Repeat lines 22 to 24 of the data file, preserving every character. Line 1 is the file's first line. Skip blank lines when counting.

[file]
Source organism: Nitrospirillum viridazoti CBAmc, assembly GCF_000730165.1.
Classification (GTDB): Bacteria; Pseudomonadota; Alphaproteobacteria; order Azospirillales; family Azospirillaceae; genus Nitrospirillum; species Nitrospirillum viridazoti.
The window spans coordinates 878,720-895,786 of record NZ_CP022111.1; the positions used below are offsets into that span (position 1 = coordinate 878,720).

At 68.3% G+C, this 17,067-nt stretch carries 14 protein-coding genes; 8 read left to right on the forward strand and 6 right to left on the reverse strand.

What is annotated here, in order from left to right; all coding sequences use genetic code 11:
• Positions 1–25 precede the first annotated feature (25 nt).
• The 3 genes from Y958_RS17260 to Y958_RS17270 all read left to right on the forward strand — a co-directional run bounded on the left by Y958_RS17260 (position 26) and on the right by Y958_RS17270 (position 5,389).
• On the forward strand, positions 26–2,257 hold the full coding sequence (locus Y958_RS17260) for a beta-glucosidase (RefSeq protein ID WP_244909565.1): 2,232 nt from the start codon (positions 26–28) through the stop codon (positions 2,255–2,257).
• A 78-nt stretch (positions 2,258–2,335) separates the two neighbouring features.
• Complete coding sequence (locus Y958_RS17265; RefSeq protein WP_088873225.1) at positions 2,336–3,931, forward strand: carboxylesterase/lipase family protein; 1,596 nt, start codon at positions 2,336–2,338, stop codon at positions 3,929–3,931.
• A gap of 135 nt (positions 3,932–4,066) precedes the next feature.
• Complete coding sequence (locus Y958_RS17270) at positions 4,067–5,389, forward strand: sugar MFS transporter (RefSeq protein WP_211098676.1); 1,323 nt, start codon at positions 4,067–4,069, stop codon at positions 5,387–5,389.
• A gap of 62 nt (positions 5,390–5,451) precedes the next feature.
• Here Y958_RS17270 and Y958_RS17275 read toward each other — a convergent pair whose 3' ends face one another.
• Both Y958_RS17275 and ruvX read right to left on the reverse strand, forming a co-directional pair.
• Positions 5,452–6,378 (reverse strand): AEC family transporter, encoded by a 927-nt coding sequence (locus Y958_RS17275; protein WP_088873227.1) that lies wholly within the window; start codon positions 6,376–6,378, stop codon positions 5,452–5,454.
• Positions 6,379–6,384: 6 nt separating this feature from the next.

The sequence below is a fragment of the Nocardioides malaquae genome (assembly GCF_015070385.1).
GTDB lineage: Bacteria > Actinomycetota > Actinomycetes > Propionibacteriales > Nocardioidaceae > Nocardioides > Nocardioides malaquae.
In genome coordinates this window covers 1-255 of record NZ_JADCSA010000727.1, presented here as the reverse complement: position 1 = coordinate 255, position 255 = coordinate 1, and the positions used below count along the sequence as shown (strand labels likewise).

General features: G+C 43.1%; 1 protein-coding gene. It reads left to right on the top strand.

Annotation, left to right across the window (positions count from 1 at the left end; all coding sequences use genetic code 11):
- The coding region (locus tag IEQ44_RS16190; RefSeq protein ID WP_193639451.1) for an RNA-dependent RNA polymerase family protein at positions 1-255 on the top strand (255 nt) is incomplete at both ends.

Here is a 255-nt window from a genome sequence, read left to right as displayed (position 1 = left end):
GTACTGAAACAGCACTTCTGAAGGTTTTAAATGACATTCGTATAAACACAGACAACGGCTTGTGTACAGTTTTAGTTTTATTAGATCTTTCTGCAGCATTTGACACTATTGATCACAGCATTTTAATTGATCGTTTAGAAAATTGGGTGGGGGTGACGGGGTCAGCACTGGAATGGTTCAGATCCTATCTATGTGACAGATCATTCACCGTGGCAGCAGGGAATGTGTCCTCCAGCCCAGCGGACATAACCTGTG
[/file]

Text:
Annotation, left to right across the window (positions count from 1 at the left end; all coding sequences use genetic code 11):
- The coding region (locus tag IEQ44_RS16190; RefSeq protein ID WP_193639451.1) for an RNA-dependent RNA polymerase family protein at positions 1-255 on the top strand (255 nt) is incomplete at both ends.

Here is a 255-nt window from a genome sequence, read left to right as displayed (position 1 = left end):